Tries to write own name, but does not understand that the letters represent the sounds in name

Recognizes own name in print

Identifies 5-10 alphabet letters, especially those in own name

Matches uppercase letters

Knows that alphabet letters make words

Makes letter-sound matches of a few letters

Memorizes the letters in own name and tries to write them

Demonstrates awareness of uses for writing, and uses writing for these functions in "real" life and in play (e.g., scribble phone messages, make signs for block buildings, create cards, make tickets, etc.)

Uses drawing to stand for writing to communicate a message

Begins to write the letters of own name; marks begin to resemble actual letters in the child’s name, although some letters, such as those with diagonal lines (e.g., K, N, M, Y), are difficult

Organizes marks that serve as writing “words” in a linear fashion, and in rows

As likely to start at the right side of a page as the left when "writing"

Rotates a piece of paper and writes down the side rather than go back to the left and start a new line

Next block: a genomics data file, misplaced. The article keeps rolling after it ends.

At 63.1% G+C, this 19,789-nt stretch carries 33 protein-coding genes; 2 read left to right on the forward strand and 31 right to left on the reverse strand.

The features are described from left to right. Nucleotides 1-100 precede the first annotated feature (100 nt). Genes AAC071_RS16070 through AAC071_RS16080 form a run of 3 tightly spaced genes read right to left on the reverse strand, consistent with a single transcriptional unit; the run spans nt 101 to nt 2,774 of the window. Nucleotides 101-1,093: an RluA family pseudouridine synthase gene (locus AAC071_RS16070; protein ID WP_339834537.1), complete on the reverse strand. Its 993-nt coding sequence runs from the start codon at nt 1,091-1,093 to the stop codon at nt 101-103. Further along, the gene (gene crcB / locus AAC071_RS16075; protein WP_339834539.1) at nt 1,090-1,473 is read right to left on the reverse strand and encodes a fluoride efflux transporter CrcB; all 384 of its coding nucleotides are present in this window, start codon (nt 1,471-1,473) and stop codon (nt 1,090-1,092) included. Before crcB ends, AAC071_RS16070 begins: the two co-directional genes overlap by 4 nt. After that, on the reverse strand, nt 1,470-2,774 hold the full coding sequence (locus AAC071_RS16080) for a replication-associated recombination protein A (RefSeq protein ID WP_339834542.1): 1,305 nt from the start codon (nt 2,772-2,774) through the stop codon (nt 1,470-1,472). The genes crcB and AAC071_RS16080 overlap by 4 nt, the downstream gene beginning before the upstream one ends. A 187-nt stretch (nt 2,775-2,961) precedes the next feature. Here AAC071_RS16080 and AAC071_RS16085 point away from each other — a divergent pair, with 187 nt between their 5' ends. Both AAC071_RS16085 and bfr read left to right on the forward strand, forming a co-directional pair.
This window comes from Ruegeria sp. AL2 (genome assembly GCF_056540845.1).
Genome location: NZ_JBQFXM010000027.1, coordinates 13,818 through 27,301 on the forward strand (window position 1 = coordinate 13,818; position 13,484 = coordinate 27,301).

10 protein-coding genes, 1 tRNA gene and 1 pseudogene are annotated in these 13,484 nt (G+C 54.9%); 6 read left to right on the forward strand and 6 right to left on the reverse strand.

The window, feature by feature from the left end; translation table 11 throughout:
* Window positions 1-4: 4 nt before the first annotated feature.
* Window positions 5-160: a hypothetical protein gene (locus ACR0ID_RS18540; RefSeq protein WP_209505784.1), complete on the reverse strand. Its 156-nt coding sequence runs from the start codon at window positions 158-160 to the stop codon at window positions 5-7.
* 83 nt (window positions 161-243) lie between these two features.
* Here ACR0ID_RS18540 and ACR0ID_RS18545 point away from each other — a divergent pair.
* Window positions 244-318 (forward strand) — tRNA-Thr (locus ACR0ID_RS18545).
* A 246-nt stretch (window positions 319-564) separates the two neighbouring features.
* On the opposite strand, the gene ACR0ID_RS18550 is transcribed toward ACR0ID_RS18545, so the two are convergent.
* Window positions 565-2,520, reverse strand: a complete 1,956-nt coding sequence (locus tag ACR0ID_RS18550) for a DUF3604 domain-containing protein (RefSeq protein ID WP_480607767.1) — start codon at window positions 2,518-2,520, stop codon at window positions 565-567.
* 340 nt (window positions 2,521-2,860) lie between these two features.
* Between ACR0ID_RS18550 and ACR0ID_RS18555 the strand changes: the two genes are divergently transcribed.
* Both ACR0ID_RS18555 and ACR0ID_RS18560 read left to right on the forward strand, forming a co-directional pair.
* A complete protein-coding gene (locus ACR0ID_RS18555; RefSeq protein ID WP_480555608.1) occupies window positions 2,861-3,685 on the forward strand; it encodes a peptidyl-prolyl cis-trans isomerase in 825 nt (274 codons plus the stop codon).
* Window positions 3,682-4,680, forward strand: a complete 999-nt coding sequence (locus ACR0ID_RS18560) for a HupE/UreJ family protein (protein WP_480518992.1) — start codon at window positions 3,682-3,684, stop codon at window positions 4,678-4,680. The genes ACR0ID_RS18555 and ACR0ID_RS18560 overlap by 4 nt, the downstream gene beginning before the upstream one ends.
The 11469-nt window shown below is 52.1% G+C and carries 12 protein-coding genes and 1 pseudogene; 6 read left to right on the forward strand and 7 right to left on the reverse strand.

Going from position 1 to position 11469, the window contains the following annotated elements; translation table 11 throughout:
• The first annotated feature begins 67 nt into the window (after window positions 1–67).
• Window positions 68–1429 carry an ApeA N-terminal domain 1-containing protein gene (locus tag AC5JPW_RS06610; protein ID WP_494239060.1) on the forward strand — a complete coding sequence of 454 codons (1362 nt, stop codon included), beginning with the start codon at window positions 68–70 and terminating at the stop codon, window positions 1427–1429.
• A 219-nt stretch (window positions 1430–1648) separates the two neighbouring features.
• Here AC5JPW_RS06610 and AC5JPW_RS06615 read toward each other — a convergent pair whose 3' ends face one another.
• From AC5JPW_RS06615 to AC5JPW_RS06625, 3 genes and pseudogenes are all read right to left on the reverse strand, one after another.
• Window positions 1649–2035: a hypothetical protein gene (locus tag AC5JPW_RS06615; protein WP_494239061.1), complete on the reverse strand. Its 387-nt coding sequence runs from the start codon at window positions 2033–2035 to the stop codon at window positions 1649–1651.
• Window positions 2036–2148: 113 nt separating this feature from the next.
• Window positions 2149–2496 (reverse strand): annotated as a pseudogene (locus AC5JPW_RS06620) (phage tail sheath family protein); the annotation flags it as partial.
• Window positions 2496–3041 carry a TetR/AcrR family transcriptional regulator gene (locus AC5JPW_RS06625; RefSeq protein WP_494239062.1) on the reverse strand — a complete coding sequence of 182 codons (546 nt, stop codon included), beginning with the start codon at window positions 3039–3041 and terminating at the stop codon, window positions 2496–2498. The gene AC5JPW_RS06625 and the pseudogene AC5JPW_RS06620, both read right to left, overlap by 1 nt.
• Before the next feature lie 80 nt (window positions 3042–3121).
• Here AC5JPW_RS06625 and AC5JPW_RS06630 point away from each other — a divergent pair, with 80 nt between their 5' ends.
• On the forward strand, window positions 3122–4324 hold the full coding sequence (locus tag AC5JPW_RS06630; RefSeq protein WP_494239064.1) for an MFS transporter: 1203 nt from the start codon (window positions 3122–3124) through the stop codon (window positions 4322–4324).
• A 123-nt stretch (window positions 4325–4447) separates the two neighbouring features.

Starts to copy simple horizontal and vertical letters, like E, F, L, H, T; letters with angles (K, N, M, Y) are more difficult

May make letters in segments, for example a line for the I in T, then two short lines emanating from each side of the top of the line

Strings letters or mock letters together, then asks what it says

Cognitive Development

Combines blocks or 8-12 puzzle pieces to make a representation

Recalls 1-2 characters and events in a story that was recently read

Describes familiar objects without seeing them

Describes how and why things work or are done

Discusses how others’ feelings, attitudes, and beliefs are different from his own

Lies intentionally if she thinks the lie will keep her out of trouble

Enjoys group singing and dance

Examines non-realistic art and envisions what it could represent

Creates silly songs and dances

Tries to imitate rhythms

Uses tools with play dough (cookie cutters, rollers, scissors)

Uses glue, sparkly materials to make art projects

Begins coordinated, complex dramatic play among several peers

Acts out simple stories

Cooperative dramatic play with peers

Shows interest in being part of a group and sits in facilitated group for 20 minutes